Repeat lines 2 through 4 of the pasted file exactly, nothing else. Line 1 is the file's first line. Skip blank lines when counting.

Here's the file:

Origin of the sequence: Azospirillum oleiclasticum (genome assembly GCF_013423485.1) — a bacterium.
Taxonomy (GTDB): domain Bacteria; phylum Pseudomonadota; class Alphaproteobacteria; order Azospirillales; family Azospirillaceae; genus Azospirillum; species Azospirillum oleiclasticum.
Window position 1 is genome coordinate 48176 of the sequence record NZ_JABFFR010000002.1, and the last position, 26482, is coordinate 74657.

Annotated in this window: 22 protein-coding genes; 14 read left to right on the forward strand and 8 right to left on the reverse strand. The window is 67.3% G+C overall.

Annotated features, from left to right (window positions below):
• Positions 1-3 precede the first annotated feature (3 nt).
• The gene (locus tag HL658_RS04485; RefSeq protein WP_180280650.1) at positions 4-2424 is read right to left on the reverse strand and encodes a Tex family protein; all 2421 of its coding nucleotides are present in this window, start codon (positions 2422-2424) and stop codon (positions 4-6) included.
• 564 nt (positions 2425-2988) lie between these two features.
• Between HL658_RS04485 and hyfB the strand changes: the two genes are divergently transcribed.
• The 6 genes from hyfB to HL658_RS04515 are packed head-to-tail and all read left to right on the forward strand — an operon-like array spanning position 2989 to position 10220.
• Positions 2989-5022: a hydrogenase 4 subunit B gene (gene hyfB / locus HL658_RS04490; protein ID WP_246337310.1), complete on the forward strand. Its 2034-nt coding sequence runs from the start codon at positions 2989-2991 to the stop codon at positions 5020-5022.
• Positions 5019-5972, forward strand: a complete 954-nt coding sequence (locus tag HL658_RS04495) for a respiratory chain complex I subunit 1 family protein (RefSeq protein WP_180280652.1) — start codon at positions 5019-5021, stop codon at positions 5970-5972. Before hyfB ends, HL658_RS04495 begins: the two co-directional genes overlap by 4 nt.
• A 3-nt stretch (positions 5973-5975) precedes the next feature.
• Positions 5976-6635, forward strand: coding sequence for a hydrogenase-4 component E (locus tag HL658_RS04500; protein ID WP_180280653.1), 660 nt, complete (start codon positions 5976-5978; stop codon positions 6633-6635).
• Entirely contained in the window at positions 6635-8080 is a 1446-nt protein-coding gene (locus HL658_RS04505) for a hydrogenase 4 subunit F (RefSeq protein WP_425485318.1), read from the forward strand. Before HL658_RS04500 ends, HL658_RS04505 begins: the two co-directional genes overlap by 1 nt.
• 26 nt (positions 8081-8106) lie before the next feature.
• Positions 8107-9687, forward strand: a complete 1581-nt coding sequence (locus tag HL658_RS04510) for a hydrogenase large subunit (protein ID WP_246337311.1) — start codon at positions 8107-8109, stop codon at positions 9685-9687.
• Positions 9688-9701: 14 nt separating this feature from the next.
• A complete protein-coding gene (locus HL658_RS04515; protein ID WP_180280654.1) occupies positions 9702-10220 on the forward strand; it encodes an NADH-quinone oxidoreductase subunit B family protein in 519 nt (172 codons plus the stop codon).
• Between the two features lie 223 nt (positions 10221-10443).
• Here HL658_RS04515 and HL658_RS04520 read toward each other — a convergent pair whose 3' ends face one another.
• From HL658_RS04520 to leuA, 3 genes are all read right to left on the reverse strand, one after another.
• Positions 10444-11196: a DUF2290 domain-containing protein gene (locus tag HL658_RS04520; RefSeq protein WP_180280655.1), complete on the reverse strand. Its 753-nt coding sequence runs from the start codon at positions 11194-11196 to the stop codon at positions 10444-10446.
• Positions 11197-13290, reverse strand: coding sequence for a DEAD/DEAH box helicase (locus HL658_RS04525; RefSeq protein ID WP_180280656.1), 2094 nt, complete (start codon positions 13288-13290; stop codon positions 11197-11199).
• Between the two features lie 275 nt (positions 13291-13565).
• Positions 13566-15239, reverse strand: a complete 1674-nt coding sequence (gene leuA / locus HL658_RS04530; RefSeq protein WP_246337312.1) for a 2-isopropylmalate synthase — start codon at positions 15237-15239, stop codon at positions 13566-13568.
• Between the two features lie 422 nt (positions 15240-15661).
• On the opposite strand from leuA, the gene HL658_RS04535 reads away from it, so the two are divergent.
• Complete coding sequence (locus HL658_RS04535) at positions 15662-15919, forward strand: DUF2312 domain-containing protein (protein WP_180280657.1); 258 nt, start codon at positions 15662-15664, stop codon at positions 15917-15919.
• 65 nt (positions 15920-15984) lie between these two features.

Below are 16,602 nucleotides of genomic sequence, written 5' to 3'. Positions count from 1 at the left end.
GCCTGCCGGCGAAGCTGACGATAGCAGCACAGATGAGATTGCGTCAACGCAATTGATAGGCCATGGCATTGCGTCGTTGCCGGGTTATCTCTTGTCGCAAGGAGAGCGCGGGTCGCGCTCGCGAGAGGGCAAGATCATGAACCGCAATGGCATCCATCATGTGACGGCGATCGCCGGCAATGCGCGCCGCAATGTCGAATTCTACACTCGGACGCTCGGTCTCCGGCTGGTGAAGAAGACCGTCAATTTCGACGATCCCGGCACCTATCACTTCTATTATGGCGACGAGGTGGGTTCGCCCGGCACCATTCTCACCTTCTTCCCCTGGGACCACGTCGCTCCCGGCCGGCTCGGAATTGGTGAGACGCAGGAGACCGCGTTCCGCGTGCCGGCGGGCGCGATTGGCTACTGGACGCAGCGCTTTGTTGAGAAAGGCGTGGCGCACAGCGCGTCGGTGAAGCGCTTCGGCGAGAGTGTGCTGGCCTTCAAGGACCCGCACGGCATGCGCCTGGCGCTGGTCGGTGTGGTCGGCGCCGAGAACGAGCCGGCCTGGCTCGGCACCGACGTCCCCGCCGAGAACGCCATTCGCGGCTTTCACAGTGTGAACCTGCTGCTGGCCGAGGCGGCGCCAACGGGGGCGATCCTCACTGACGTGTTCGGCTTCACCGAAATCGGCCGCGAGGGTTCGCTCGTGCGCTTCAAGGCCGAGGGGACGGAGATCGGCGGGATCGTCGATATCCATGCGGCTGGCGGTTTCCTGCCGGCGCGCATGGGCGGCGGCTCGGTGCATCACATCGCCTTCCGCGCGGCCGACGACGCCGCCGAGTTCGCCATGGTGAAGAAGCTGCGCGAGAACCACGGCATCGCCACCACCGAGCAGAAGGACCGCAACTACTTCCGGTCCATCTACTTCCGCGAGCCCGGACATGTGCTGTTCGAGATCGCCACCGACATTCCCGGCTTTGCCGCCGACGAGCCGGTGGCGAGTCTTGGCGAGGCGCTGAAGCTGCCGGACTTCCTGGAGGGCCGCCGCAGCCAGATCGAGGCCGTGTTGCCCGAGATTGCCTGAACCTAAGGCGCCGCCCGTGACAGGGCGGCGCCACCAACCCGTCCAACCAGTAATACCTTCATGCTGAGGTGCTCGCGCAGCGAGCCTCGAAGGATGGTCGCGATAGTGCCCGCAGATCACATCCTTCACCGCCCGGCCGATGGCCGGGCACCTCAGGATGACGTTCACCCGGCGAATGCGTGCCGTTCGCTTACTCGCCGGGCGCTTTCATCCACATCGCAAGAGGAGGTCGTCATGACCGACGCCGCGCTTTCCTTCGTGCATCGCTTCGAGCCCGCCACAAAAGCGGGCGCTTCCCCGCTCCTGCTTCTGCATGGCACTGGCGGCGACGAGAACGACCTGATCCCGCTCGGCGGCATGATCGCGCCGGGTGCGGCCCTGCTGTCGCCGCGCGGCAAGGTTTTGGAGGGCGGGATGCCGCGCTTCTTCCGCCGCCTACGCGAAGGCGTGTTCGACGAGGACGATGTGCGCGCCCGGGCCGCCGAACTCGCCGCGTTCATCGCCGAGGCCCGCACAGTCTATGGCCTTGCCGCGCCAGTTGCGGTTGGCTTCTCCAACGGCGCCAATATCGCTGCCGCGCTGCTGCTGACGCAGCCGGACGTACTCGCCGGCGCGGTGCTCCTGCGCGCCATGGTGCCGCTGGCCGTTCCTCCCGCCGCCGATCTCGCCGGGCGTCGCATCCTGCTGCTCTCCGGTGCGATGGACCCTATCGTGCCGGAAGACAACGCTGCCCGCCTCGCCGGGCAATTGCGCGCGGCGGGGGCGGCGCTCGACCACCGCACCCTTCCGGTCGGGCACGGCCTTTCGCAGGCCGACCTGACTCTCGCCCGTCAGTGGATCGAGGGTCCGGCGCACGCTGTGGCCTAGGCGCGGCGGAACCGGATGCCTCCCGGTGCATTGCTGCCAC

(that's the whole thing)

Taxonomy (GTDB): domain Bacteria; phylum Pseudomonadota; class Alphaproteobacteria; order Azospirillales; family Azospirillaceae; genus Azospirillum; species Azospirillum oleiclasticum.
Window position 1 is genome coordinate 48176 of the sequence record NZ_JABFFR010000002.1, and the last position, 26482, is coordinate 74657.

Annotated in this window: 22 protein-coding genes; 14 read left to right on the forward strand and 8 right to left on the reverse strand. The window is 67.3% G+C overall.